Five & Dime General Store – Santa Fe, New Mexico

Santa Fe’s famous Five & Dime General Store

The late Fray Angelico Chavez, New Mexico’s preeminent historian once wrote about Santa Fe’s growth, “The only threat to her own distinctive glory, and something to guard against these days, is the kind of hurried “progress” which has, not history or humanity, but only money as its sole aim and purpose.”  Perhaps nowhere in Santa Fe has that hurried progress been more in evidence than in the world-famous Santa Fe Plaza which has seen significant changes over the years. One of the bastions against progress had been the Woolworth’s department store, in place for several generations, but which finally gave up the ghost just before the turn of the 21st century.

In its place stands the Five & Dime General Store which retains much of the charm that made Woolworth’s a throwback to better times.  Best of all, the Five & Dime retained the lunch counter in which the Frito Pie was invented by Teresa Hernandez in the 1960s–nearly 60 years ago. Few, if any, do it better. The Frito Pie is served the old fashioned way, in an open bag of Fritos smothered with meaty red chile and shredded cheese.

The snack bar where dozens of Frito Pies are served

While filming “Parts Unknown” for CNN celebrity glitterati Anthony Bourdain rankled the feathers of proud New Mexicans who have loved the Five & Dime’s Frito pies for generations.  Bourdain claimed the dish was made with canned Hormel chili and a “DayGlo orange cheese-like substance.”   Worse, the acerbic one claimed the Frito pie is a Texas creation, adding that “New Mexico, you have many wonderful things.  I think, let Texas have this one.” Within days after the program’s airing, Bourdain issued a retraction. 

UPDATE:  In 2011, Kaleta Doolin wrote Fritos Pie, Stories, Recipes and More where she dismissed any claims about Santa Fe’s Woolworth’s having been the inventor of the Frito Pie. What gives Doolin credibility is the fact that she was the daughter of the founder of Frito Lays so she had access to company records. Her research found that the “Fritos chili pie” was first served in 1949, more than a decade before Teresa Hernandez “invented it” in the 1960s at the Santa Fe Woolworth’s.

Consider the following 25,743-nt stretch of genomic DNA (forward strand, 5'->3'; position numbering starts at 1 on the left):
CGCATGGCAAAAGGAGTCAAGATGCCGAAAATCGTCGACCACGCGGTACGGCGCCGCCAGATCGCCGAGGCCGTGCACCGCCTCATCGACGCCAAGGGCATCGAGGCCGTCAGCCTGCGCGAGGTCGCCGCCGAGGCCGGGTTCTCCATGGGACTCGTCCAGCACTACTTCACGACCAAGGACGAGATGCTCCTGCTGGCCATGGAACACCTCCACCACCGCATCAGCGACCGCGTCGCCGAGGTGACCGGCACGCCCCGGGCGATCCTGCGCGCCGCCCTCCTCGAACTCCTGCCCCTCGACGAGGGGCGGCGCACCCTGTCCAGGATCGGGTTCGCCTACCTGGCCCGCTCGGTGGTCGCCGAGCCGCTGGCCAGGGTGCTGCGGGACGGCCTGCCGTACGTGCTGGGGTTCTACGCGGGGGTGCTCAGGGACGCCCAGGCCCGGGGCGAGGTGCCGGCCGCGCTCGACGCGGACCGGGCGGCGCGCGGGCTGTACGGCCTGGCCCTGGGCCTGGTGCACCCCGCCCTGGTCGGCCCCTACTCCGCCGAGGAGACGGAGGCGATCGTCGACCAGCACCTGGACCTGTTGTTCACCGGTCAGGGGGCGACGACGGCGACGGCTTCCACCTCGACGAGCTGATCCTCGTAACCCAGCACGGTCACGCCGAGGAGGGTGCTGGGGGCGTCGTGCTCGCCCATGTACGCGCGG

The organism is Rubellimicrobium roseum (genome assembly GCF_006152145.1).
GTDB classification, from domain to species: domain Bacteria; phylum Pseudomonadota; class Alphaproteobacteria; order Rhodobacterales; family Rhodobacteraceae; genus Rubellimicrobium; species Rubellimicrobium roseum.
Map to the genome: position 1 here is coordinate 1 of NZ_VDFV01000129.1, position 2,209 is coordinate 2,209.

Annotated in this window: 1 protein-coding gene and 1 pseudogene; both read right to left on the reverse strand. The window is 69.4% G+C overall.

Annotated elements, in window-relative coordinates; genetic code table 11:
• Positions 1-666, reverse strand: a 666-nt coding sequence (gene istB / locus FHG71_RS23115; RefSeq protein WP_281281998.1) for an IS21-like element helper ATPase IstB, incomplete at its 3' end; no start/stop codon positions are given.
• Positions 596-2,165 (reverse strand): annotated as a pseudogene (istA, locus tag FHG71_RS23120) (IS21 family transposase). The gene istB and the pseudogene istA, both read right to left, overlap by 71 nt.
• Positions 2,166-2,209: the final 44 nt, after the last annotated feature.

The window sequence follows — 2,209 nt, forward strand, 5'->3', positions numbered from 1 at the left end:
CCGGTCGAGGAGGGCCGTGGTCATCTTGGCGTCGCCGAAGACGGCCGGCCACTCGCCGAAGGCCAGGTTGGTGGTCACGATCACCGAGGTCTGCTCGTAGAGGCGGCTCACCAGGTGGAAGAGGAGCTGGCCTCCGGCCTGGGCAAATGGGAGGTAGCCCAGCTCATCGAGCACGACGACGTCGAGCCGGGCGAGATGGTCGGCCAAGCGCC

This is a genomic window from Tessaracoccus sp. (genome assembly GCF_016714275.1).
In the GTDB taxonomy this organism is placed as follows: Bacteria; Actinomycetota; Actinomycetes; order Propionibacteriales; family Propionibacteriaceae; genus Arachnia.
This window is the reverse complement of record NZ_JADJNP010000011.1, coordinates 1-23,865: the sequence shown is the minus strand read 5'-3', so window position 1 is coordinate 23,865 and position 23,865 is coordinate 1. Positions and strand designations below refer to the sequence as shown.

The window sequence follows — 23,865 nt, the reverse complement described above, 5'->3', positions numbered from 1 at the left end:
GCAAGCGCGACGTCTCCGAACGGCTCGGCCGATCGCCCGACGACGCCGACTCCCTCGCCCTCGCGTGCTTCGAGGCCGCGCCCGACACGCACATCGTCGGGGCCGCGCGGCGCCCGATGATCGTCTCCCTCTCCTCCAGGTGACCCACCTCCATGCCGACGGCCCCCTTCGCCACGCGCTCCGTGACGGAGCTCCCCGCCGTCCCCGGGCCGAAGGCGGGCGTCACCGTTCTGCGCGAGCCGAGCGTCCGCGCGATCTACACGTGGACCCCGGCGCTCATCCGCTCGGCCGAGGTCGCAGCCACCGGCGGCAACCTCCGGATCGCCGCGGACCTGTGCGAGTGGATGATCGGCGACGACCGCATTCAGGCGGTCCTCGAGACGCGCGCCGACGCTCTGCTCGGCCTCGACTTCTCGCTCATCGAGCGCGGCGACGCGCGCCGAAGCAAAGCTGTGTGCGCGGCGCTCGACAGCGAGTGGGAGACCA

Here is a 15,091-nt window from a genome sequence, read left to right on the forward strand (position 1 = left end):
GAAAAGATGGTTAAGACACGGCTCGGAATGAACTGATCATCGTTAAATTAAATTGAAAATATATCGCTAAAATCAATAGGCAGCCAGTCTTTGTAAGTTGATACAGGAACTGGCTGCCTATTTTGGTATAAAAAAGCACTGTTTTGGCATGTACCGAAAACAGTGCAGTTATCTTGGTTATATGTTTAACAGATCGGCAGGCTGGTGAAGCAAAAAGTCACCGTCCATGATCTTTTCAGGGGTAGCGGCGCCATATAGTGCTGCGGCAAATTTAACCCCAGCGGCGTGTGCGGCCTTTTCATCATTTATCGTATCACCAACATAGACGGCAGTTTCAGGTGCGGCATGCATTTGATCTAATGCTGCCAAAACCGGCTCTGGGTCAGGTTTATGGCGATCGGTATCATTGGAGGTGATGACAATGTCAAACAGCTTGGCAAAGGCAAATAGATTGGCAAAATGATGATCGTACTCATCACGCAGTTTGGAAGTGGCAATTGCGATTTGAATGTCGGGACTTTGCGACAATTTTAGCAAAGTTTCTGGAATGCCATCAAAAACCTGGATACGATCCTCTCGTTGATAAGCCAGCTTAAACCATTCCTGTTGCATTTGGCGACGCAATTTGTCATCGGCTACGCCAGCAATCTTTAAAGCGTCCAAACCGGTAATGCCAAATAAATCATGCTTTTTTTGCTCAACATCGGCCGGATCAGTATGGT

The world-famous Frito Pie

In 1962, the recipe for “Frito pie” appeared on millions of bags of chips: “Heat can of chili, pour into bag of Fritos, and sprinkle with grated cheese, and chopped onions.” That could well have been from where Teresa Hernandez found the recipe…but she most assuredly used New Mexican “chile” and not some dreadful Texas “chili” in concocting her version. For that she should be canonized.

So, while Anthony Bourdain was right about Frito pie having been invented in Texas,  he was wrong in calling it a “warm crap in a bag” and “colostomy pie.”   It’s for his scatological description that New Mexicans have not forgiven him.  Despite his criticism, Bourdain claims to have enjoyed the Five And Dime’s Frito pie.

The Food Network’s popular “The Best Thing I Ever Ate” program gave New Mexico much more love. The premise of this show is that restaurateurs and chefs know where to eat. It answers the question “where do food stars and chefs eat in their free time–when they’re paying.”  Chef Rahm Fama returned to his hometown of Santa Fe for a “Best Thing…” episode entitled “Childhood Favorites.”  In the episode, he recalled the joys of noshing on Frito pie from the original Five & Dime General Store.

The menu includes several other items, but you rarely see anyone order anything but the Frito Pie which made Woolworth’s a Santa Fe institution. The lunch counter doesn’t have much counter space and there are very few tables, so you just might have to walk around the plaza with your Frito Pie in hand, but you might never have a better one. 

Five & Dime General Store
58 E. San Francisco
Santa Fe, New Mexico
(505) 992-1800
Web Site
LATEST VISIT: 18 October 2014
COST: $$
BEST BET: Frito Pie

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The Pink Adobe – Santa Fe, New Mexico

The world famous Pink Adobe

Santa Fe's world famous Pink Adobe

Culinary historians credit the advent of the modern Santa Fe fine dining scene to a painter who moved to Santa Fe shortly after World War II to join the burgeoning art community. Having to support herself and a young daughter, Rosalea Murphy turned to something else at which she excelled–the culinary arts.  As with most rags to riches success stories, Rosalea did not immediately set the Santa Fe dining scene on its ear, but then this wasn’t the “City Different” now widely recognized as a tourist Mecca.  Good things take time.  Great things take longer.